terraprime (terraprime) wrote,

Music Monday

So to continue from last week's entry, we will hit a second traditional Chinese instrument. It is another string instrument, more similar to a lute or a guitar, called 琵琶 (pipa). Here's the wiki entry on pipa. It is apparently a 4-string (I always thought it had 8, owing to the similar in sound to the number 8 in Chinese), with 12-26 (26!) frets.

The music I chose is the signature piece for this instrument. It is called 十面埋伏, or "Ambush from ten sides"*. The story behind this piece of music is quite well known in China because it is a famous piece of history. It is the final battle between 劉邦 Liu Bang and 項羽 Xiang Yu. Following the end of the Qin dynasty's end around 206 BCE, the country fractured and returned to the warring states situation before Qin united the country. Slowly, two dominant forces emerged: Chu, with Xiang Yu at the helm, and Han, with Liu Bang at the helm. History regarded them as two great men who were destined to eliminated each other. Liu was the undergo at the beginning, but slowly he gained more momentum and eventually triumphed, setting up the Han dynasty that flourished and brought a period of prosperity and advancement to China.

In the decisive battle, Xiang's army was actually larger and superior in number, but Liu out-maneuvered him using various deceits and tricks. This song is about the final battle, where Xiang found himself at the end of the road, seeing his own demise looming, isolated from his army, and then all of sudden, he realized that he was surrounded by enemy troops. The panic, anger, despair, and finality are the essence of this piece of music.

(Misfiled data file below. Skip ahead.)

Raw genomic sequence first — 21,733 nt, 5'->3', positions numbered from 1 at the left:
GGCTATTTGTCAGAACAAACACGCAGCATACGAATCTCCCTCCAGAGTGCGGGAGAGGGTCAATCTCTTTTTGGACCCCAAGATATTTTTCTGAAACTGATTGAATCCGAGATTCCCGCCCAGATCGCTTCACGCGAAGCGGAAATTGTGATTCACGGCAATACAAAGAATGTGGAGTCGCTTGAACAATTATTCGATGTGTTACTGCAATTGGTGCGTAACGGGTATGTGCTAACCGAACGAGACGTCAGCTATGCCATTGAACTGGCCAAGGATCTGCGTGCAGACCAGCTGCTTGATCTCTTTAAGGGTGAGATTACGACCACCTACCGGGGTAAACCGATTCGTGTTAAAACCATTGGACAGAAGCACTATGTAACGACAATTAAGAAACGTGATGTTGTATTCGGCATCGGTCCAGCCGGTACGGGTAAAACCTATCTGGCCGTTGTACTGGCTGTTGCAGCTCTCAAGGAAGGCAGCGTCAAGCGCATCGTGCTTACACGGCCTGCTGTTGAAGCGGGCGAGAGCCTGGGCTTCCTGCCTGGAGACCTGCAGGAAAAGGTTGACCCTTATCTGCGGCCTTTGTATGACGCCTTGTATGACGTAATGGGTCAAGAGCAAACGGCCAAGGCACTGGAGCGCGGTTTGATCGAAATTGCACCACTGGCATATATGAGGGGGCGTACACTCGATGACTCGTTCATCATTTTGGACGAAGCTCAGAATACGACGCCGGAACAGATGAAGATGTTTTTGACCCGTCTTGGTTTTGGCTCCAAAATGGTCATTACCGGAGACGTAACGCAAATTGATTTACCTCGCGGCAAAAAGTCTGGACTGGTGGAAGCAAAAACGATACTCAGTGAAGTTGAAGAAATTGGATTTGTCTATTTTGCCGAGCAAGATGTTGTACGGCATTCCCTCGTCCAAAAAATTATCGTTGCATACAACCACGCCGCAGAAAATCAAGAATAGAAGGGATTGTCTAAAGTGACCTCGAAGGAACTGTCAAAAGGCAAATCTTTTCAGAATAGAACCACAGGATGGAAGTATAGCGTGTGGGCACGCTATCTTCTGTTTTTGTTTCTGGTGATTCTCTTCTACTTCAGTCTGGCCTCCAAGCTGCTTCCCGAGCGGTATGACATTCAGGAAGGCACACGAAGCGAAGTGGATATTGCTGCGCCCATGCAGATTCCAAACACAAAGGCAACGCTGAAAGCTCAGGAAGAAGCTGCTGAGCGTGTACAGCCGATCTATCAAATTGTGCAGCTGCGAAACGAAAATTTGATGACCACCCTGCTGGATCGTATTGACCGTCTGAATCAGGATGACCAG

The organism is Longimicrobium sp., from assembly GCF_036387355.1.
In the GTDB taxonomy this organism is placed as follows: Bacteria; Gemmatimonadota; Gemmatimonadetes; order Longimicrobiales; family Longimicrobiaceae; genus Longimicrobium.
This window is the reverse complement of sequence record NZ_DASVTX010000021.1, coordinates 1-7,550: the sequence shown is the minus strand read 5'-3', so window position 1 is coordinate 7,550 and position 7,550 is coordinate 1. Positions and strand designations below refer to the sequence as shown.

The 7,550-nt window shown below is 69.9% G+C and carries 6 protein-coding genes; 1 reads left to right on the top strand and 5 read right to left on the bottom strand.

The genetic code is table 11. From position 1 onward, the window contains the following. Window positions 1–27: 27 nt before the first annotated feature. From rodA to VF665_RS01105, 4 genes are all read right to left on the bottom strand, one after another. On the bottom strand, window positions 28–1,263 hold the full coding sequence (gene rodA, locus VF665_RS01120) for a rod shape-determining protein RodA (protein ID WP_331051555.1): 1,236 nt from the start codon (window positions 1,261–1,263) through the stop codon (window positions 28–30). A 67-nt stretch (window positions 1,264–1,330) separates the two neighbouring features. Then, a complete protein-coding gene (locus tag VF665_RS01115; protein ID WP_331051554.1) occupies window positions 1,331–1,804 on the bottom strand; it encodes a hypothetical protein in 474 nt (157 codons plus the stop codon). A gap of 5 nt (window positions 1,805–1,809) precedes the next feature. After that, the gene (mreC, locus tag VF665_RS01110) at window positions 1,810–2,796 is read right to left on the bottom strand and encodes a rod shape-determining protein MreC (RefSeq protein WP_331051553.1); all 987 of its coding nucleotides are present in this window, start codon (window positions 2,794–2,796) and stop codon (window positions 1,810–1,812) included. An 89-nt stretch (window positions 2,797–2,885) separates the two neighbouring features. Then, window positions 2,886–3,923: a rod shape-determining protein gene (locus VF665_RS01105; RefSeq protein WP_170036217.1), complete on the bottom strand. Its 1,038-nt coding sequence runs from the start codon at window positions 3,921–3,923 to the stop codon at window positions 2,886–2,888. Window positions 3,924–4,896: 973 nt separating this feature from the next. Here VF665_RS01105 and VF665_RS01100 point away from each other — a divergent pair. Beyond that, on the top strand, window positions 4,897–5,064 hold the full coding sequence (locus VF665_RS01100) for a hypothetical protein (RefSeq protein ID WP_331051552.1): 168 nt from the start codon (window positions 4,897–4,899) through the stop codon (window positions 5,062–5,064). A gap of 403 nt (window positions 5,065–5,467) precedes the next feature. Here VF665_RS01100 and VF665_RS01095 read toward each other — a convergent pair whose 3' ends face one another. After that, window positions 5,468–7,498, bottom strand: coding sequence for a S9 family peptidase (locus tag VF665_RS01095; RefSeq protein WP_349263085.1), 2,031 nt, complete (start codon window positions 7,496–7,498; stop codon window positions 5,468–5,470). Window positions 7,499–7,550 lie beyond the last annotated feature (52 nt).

According to wiki, the first official score for this music appeared in 1818, but I am going to guess that the music predated that written version and was played by artists far longer than that. Musically, this is a very difficult piece to play. Only experts in pipa can manage to play this in solo. It is not uncommon for beginners or intermediates to play this piece as an ensemble piece.

And for those playing at home, this is the same story that inspired the Chinese opera piece, 霸王別姬 Farewell My Concubine. The titular character (word-for-word translation is Warlord Leaving Concubine) is Xiang Yu and in almost all the songs, stories, and operas about him, he was depicted as a tragic hero. His demise was always attributed to not his personal faults, but that he was born at the wrong time, matched against a man (Liu) who was really no match to him in terms of military talent, but who won because he (Liu) had the Mandate of Heaven. You can say that this is a very propaganda narrative: do not go against the Mandate, for see, even a hero like Xiang must perish in the fool's errand.

At any rate, I will actually provide 2 renditions here. If you only have time for 1, view the first one. The performance *rocked*. It's almost.... metal. The purists will say that she's too showy, and that her plucking techniques are not as clean as the one showcased in the second piece. But by gods, she was entertaining to watch, and dare I say, sexy, in a way that rockstars are sexy. The second piece was performed by a classic pipa artist agreed to be one of the best of our time. You can hear the restrain and the technique, I think, and it's more refined than the first piece. It's still great, but, alas, it didn't rock.

Tags: music monday
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